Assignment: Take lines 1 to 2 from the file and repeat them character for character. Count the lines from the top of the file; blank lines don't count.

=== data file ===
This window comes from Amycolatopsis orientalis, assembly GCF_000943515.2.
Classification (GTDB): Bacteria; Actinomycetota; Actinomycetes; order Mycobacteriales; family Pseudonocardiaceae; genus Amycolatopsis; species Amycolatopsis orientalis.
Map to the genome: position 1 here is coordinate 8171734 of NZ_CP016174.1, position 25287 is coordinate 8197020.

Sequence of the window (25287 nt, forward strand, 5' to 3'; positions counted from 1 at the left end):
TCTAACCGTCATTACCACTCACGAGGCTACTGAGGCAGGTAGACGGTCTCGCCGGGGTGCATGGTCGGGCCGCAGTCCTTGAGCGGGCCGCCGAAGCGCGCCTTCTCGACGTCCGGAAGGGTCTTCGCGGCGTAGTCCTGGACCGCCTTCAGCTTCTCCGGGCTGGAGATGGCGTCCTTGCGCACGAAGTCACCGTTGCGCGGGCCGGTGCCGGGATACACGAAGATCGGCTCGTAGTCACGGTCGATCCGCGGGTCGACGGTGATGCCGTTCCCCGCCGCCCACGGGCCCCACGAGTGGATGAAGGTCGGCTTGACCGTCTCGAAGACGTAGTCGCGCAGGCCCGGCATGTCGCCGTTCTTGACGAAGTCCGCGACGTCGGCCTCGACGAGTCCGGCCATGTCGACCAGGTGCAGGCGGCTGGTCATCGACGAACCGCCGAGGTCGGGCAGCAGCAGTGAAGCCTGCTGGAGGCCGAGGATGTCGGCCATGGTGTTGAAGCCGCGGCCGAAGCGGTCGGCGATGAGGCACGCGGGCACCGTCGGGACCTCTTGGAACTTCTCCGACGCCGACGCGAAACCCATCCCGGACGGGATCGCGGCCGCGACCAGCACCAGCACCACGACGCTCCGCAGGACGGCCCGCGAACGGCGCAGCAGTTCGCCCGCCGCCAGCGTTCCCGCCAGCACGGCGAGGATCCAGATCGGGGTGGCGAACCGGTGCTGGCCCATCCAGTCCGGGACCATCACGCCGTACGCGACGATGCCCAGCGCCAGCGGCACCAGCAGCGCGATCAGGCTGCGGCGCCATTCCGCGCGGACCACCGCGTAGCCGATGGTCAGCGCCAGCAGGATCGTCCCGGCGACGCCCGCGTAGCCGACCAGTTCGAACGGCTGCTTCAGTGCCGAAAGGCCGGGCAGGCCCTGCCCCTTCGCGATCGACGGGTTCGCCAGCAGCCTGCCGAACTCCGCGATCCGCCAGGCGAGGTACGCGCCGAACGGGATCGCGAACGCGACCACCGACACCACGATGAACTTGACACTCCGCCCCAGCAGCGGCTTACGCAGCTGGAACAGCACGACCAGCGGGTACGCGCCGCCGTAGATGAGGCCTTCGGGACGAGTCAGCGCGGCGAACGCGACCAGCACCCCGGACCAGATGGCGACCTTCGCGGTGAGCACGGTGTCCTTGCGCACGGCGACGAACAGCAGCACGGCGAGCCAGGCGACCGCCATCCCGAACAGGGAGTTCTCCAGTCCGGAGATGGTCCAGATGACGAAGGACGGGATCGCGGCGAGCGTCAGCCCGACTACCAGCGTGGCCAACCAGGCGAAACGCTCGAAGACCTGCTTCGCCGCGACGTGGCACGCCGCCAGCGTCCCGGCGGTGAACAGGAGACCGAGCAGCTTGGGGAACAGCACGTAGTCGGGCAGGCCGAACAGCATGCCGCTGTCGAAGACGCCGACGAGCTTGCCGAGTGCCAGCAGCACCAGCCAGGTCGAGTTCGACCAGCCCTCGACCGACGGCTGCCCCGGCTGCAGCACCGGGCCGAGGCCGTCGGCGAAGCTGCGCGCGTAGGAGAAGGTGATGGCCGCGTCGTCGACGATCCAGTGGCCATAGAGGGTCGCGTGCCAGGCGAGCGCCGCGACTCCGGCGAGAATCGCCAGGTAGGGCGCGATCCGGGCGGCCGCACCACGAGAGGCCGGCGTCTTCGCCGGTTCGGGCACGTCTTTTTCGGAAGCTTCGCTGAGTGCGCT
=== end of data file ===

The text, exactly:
This window comes from Amycolatopsis orientalis, assembly GCF_000943515.2.
Classification (GTDB): Bacteria; Actinomycetota; Actinomycetes; order Mycobacteriales; family Pseudonocardiaceae; genus Amycolatopsis; species Amycolatopsis orientalis.